As the story goes Director James Gray wrote to Francis Ford Coppola, who directed Apocalypse now (1979) asking for advice about shooting in the jungle. Coppola’s two-word reply was simple “Don’t Go”. Unlike our main character in this beautifully shot story, Gray must have realised the perils and obstacles he was going to face making this film, from the sweeping English countryside to the amazon jungle, shooting in 35mm gives this story a beautiful old cinematic feel and it works! When watching this film in the comfort of your seat, you feel the heat and humidity of the jungle, the eeriness of the unknown in the dark, the disturbing peace of the river and luckily the rest bite and safety of the countryside.
“The Lost City of Z” based on author David Grann’s nonfiction bestseller tells the incredible true story of British explorer Percy Fawcett (Charlie Hunnam, Pacific Rim, King Arthur: legend of the sword) who is brilliant as the charming Fawcett, harking back to the old heroes of Hollywood. Fawcett is an army man who is trying to bring honour back to his family name. The opportunity presents itself when asked by the Royal Geographic Society to map out the amazon. Teaming up with a drunken Henry Costin (Robert Patterson, Twilight,) who is unrecognisable with beard and glasses provides some funny moments and has defiantly matured as an actor. Fawcett begins his journey though Brazil traveling up the amazon. On the way they come across disease, death and cannibalistic tribes. Fawcett hears stories of the fabled Eldorado that peak his interest, but it is not until he stumbles across some significant finds that Fawcett’s imagination and mind are truly opened. This begins the obsession that will take over his life, it will impact his career and his home life, leaving behind his wife Nina (Sienna Miller, Live by Night) who gives a great performance as the strong independent wife, when she is left to bring up the children. Oldest child Jack Fawcett, (Tom Holland, Spiderman: Homecoming) who has a passing resemblance to Jamie Bell, is never given enough screen time for his character to really grow, however this is the story of ‘one’ man’s obsession.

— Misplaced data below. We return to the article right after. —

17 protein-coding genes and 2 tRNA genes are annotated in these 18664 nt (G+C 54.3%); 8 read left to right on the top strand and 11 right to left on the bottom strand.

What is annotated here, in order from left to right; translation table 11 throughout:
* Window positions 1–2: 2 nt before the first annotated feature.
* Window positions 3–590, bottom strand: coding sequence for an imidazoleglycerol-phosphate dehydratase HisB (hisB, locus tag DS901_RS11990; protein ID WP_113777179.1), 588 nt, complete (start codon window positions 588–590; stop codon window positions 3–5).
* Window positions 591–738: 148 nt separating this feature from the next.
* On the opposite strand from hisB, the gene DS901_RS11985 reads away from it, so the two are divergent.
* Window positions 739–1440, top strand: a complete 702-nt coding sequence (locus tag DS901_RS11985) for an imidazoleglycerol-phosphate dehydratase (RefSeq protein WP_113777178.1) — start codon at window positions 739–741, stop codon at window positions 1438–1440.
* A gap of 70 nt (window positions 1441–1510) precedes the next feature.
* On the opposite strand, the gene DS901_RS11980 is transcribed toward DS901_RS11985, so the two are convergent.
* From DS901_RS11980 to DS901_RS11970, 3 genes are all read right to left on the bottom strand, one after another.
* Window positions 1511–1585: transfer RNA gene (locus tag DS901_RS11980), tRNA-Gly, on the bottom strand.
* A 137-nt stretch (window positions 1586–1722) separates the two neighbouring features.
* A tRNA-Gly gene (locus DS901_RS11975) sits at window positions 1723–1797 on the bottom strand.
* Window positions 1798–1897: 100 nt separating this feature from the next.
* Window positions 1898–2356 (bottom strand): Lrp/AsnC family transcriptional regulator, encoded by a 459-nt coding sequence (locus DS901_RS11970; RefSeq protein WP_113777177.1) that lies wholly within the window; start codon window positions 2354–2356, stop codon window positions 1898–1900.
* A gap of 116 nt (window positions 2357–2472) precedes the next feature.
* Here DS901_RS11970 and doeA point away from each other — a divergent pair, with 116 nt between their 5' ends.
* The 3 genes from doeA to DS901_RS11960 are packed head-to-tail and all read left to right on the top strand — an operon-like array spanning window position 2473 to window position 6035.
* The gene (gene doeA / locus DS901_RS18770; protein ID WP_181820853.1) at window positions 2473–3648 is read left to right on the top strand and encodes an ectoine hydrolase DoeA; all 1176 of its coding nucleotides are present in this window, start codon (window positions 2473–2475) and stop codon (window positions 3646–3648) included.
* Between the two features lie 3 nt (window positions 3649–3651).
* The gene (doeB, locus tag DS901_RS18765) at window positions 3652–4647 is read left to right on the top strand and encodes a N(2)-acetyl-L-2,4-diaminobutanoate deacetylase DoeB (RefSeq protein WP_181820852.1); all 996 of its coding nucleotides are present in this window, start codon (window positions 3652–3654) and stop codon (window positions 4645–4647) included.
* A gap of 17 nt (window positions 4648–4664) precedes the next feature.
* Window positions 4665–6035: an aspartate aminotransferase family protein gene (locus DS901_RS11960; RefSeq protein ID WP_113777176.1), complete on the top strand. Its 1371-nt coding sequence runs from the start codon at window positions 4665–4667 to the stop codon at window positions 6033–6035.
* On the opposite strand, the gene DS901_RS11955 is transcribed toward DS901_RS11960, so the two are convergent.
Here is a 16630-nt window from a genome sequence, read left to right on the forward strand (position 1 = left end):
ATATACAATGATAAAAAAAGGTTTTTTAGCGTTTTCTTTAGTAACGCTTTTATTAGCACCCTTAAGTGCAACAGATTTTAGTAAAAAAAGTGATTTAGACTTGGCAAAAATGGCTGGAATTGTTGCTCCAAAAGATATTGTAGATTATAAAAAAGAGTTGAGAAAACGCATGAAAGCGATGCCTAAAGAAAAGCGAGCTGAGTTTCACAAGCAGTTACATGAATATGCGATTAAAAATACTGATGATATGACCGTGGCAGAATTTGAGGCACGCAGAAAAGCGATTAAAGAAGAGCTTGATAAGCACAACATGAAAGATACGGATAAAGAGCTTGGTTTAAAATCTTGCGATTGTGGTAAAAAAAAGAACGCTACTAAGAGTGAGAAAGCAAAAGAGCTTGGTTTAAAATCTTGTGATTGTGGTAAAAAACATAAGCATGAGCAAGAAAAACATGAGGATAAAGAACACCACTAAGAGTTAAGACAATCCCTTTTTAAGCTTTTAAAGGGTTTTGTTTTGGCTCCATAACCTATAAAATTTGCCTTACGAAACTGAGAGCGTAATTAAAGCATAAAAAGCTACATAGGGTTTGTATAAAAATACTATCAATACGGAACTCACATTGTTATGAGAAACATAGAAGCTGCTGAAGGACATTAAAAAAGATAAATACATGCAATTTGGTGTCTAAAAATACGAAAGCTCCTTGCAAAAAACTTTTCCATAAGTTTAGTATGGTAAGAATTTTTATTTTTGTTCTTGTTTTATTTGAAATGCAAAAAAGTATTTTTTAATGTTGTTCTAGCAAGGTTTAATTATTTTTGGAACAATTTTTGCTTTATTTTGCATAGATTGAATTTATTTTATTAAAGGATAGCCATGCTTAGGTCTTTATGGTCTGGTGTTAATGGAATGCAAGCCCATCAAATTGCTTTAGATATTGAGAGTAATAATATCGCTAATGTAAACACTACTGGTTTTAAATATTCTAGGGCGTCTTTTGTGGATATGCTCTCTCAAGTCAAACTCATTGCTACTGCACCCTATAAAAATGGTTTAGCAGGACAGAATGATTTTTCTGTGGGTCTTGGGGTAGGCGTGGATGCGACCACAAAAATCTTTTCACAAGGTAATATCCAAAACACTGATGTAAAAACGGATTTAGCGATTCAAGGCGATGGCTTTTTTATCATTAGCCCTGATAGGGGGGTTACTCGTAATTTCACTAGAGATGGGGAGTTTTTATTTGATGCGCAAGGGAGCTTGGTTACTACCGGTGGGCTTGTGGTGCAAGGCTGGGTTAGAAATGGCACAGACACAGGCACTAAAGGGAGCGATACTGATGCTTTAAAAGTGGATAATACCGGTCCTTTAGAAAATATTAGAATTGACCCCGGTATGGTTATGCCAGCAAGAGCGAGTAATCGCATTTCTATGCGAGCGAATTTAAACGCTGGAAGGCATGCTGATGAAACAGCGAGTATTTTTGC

“The Lost City of Z” shows how deep a person can go in the percyuit (pun intended) of proving that a belief is real against other nonbelievers, when Fawcett is lambasted and laughed at for suggesting that an advanced civilization could have existed in such a remote part of the world by savages it only solidifies his resolve into finding evidence. The film only covers three of Fawcett’s expeditions to the amazon, which span a total of 20 years from 1906 – 1925.
The Cast are all brilliant, James Murray (Angus Macfadyen, Braveheart) is great and like a lot of the insects that are buzzing around the amazon gets nicely under your skin. Grays Direction was beautiful and it shows he has a flair for the romance and adventure of the 1900’s.
Although “the Lost City of Z” is not by any means perfect, obsession has always been a good vehicle in films and very much works in this one, just watch out when the film finishes you don’t get to obsessed with trying to find out what happened, as sometimes in life we all need a bit of mystery.
By Chris Lonsdale